Market demand can be classified as being either a consumer or a derived demand. A consumer demand is the demand for a product or service by the consumer. A derived demand is the demand by the businesses for the inputs to produce that product or service. So, for instance, people demand cars which causes automobile manufacturers to demand steel, glass, and the other necessary components to manufacture an automobile. This, in turn, causes the steel and glass manufacturers to demand the land, machinery, and other necessary inputs to produce their product, and so on. Thus, demand for scarce resources, such as land, capital, and labor is a derived demand and depends on overall consumer demand. This partially explains economic cycles: as the economy starts to expand, derived demand increases, which increases income for all involved, who then go out and spend it, stimulating the economy even further. Eventually the economy reaches a peak, and starts contracting. Incomes decline, then demand declines, further contracting the economy, until it reaches a minimum.
Competition Minimizes Economic Costs
Businesses must not only compete for customers, but they must also be able to compete for economic resources. To win both competitions, businesses must be able to produce their product for minimal cost. This maximizes their profit and allows them to compete for economic resources to produce their product.
Technology is a major factor in reducing costs. For most businesses, land and labor do not vary nearly as much as technology, so the most cost-efficient producers are the ones that can use technology best. Technology not only allows the cheapest production, but it even determines what can be produced, or what can be produced profitably.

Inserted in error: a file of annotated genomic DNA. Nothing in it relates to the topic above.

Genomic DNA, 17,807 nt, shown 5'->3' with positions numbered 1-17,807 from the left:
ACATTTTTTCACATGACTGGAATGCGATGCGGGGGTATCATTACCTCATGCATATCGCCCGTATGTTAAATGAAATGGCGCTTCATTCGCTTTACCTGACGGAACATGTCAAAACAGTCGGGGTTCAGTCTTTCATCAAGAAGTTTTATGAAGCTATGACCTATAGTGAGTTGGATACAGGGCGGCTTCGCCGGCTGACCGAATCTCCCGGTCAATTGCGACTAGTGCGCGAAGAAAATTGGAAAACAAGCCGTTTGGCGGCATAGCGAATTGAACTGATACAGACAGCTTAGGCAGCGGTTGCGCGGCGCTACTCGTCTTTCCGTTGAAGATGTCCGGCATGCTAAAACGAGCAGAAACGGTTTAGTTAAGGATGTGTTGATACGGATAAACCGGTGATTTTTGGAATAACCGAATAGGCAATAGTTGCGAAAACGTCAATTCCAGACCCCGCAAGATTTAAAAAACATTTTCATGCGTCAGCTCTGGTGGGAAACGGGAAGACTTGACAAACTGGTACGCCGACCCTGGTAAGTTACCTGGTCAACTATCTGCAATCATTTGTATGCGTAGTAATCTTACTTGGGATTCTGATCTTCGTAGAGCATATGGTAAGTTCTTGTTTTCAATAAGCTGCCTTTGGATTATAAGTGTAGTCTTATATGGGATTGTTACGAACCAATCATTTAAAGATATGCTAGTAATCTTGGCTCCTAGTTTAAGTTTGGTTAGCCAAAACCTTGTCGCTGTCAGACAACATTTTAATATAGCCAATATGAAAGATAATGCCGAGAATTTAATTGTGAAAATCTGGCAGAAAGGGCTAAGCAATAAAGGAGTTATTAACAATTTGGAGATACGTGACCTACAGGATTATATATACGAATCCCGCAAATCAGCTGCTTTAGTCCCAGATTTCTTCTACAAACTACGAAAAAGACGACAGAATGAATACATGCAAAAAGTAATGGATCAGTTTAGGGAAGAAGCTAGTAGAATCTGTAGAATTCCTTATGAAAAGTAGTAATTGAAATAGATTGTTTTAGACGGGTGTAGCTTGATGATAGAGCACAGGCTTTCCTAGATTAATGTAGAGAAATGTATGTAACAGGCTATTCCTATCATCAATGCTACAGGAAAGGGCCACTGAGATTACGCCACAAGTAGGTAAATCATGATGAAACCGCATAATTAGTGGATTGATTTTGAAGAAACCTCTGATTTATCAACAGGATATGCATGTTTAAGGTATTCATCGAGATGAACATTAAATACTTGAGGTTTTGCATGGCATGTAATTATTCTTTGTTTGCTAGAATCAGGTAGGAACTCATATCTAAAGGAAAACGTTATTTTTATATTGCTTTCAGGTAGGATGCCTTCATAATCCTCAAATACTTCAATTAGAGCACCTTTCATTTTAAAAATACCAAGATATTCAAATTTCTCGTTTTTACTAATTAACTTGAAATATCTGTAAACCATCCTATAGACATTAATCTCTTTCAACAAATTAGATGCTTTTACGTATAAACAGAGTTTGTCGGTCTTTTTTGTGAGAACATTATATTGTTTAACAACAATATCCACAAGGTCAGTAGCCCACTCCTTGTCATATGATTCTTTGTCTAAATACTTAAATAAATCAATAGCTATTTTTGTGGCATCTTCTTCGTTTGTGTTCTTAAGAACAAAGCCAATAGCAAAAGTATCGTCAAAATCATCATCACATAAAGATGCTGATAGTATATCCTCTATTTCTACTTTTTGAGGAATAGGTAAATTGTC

Prices Determine the Distribution of Goods and Services
Goods and services are distributed according to how much consumers are willing to pay. Those willing to pay the market rate will be able to get the product, but not those who cannot or will not. Hence, what consumers will buy will depend on what they desire, how much they desire it, and on their income. Obviously, the higher their income, the more they will be able to buy.
Changing Demand is Communicated Through Changing Prices
When consumer demand changes, the prices consumers are willing to pay changes. In other words, the demand curve shifts. When demand declines for a product, suppliers must lower their prices to sell the same output. This will put pressure on profits, or may even eliminate them, causing businesses to leave the industry to seek better opportunities, causing a shift in the supply curve, which will reduce the pressure on profits, since the remaining suppliers will be able to charge a higher price by selling to the fewer people willing to pay the price.
An increase in demand will have the opposite effect: higher prices will increase economic profits, drawing more businesses into the industry, shifting the supply curve enough to reduce the market equilibrium price, where suppliers will earn a normal profit.
Changing consumer demand also changes derived demand. Decreasing consumer demand will decrease derived demand for those inputs necessary to produce the product. These changes in derived demand will percolate through the economy to ultimately reduce the prices that these producers are willing to pay for the factors of production, such as land or labor, which will decrease the quantity of these factors of production used to produce the less demanded product. This will cause these resources to be allocated to other more profitable uses. Increases in product demand will have the opposite effect.